These are some of the most painful silences, because the friends we thought we had seem actually not much like friends. If you are anything like me, it can make you very angry. I get that. I can get the same way. Just let them go for now, and maybe someday again you can reconnect.

I had talked with a friend, that her therapist told her those of us that are grieving are responsible for teaching others about grief. It’s a hefty responsibility, and it’s also one I was unhappy with. I was not happy with the fact that in my most vulnerable place, I’m the one who has to reach out and let people know this or that about what I was going through. But it’s something that is hard to understand, and most people don’t care to know about grief if they have never been through it. They are scared to even contemplate it for themselves, because they don’t want it to be their story.

I know you say, “well good for them, they can just ignore grief, and I can’t. It’s in my face and my life all day long.” I know. I know that feeling. I know the anger at other people for being able to move on with their life. So it’s our job to educate them.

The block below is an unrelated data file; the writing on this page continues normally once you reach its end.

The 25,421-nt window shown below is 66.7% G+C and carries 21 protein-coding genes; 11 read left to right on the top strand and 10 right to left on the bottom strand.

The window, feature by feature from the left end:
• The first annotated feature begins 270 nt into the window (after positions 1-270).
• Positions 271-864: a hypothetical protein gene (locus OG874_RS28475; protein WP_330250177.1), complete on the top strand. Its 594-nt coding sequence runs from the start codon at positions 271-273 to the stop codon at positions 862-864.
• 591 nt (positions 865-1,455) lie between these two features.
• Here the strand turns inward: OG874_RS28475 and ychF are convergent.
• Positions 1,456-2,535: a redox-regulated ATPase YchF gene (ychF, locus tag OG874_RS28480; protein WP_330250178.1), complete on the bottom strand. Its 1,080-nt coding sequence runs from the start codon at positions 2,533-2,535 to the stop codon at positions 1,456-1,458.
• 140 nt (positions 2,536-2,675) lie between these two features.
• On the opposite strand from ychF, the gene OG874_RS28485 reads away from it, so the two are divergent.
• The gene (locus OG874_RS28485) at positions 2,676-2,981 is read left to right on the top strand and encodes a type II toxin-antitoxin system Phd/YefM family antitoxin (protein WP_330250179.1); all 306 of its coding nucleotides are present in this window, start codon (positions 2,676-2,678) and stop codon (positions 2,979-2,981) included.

It chokes. I was there too. I’m in a place now where I can share, and try to educate. You might not be, so sharing articles that talk about grief could also be helpful to your family and friends. Let them know when something really resonates with you. Then maybe they can get a glimpse into what you are going through.

If you find yourself without a support group, or a family who even after trying to communicate with them just doesn’t seem to care, I would really encourage you to find online support groups, or go to a physical support group near you. Compassionate Friends is a national grief support group that might have a local chapter near you. We also went to a grief support group at our children’s hospital. There are a lot more than you realize around you, so just take your search online. Please don’t sit alone in your grief, there are so many other ways to get help even if you don’t have support.

I have opened my own closed Facebook support group for grieving mothers, so if you want to join me there, I’d love to have you!

If you can't follow the link, my group is called “Living with Grief: Child loss with Megan Hillukka”.